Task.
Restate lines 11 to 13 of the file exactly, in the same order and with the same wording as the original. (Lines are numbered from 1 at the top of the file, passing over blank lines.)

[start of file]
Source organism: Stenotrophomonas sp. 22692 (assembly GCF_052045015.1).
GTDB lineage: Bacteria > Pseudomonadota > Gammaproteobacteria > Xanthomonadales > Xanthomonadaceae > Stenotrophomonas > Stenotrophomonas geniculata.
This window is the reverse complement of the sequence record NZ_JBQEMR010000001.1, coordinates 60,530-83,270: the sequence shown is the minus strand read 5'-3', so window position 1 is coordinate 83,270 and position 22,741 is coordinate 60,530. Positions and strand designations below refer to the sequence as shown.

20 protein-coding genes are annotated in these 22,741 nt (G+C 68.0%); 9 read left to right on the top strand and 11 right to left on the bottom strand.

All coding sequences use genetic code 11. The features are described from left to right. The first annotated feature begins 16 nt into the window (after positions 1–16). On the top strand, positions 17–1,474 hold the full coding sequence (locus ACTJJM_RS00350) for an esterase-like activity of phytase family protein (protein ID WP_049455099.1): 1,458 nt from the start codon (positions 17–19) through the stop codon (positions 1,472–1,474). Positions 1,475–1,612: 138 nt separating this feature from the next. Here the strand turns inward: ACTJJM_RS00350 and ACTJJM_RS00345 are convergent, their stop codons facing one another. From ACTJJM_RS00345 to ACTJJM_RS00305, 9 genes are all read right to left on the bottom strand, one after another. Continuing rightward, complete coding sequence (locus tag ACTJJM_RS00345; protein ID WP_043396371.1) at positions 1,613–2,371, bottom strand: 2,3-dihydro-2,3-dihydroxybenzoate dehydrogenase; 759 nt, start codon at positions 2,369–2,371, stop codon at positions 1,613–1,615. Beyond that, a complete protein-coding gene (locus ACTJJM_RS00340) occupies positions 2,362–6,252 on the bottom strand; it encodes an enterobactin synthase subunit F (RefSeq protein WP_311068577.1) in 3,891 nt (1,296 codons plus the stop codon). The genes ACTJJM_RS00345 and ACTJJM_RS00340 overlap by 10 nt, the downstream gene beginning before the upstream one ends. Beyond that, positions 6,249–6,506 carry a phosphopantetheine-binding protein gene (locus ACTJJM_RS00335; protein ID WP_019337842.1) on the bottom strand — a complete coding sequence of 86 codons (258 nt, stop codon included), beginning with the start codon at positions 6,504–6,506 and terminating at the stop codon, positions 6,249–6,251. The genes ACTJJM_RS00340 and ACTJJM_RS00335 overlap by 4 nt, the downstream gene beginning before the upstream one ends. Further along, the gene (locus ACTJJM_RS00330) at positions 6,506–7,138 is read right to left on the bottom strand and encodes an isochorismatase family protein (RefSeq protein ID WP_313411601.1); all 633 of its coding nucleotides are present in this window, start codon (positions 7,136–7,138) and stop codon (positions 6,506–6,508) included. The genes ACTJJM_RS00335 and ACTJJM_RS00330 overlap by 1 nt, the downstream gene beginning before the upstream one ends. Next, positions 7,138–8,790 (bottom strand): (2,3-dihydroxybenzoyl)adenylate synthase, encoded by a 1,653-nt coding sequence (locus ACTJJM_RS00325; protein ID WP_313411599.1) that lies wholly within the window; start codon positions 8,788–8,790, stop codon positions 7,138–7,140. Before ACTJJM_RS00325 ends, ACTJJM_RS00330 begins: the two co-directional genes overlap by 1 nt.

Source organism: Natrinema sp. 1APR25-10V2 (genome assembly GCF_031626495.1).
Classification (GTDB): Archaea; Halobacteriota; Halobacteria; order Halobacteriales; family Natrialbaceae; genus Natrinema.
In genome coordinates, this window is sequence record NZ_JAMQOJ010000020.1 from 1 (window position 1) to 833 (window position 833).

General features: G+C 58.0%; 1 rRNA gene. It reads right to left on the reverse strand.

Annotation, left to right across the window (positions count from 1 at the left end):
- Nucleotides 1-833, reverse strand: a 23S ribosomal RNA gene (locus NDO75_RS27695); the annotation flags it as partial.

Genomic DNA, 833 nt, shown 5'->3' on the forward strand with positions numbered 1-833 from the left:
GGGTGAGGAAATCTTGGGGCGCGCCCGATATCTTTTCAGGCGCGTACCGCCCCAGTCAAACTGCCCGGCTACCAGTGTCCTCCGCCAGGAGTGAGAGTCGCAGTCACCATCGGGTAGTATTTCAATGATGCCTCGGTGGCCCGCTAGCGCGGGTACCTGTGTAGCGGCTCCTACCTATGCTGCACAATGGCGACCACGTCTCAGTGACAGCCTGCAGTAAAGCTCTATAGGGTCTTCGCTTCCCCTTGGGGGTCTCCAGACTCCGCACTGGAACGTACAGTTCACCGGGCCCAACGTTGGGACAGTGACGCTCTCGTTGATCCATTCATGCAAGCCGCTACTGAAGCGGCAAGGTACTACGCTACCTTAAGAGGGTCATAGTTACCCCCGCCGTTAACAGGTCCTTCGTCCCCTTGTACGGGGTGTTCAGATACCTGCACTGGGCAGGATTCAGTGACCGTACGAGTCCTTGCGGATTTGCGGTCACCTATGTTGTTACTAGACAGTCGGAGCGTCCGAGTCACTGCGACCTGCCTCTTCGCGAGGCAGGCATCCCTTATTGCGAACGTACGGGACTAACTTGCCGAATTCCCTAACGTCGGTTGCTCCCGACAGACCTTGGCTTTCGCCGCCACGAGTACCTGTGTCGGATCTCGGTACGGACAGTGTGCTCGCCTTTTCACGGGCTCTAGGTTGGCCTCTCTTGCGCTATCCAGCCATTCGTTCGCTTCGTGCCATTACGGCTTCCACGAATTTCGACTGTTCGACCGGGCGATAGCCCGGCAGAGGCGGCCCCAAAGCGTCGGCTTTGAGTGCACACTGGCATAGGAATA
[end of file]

- Nucleotides 1-833, reverse strand: a 23S ribosomal RNA gene (locus NDO75_RS27695); the annotation flags it as partial.

Genomic DNA, 833 nt, shown 5'->3' on the forward strand with positions numbered 1-833 from the left:
GGGTGAGGAAATCTTGGGGCGCGCCCGATATCTTTTCAGGCGCGTACCGCCCCAGTCAAACTGCCCGGCTACCAGTGTCCTCCGCCAGGAGTGAGAGTCGCAGTCACCATCGGGTAGTATTTCAATGATGCCTCGGTGGCCCGCTAGCGCGGGTACCTGTGTAGCGGCTCCTACCTATGCTGCACAATGGCGACCACGTCTCAGTGACAGCCTGCAGTAAAGCTCTATAGGGTCTTCGCTTCCCCTTGGGGGTCTCCAGACTCCGCACTGGAACGTACAGTTCACCGGGCCCAACGTTGGGACAGTGACGCTCTCGTTGATCCATTCATGCAAGCCGCTACTGAAGCGGCAAGGTACTACGCTACCTTAAGAGGGTCATAGTTACCCCCGCCGTTAACAGGTCCTTCGTCCCCTTGTACGGGGTGTTCAGATACCTGCACTGGGCAGGATTCAGTGACCGTACGAGTCCTTGCGGATTTGCGGTCACCTATGTTGTTACTAGACAGTCGGAGCGTCCGAGTCACTGCGACCTGCCTCTTCGCGAGGCAGGCATCCCTTATTGCGAACGTACGGGACTAACTTGCCGAATTCCCTAACGTCGGTTGCTCCCGACAGACCTTGGCTTTCGCCGCCACGAGTACCTGTGTCGGATCTCGGTACGGACAGTGTGCTCGCCTTTTCACGGGCTCTAGGTTGGCCTCTCTTGCGCTATCCAGCCATTCGTTCGCTTCGTGCCATTACGGCTTCCACGAATTTCGACTGTTCGACCGGGCGATAGCCCGGCAGAGGCGGCCCCAAAGCGTCGGCTTTGAGTGCACACTGGCATAGGAATA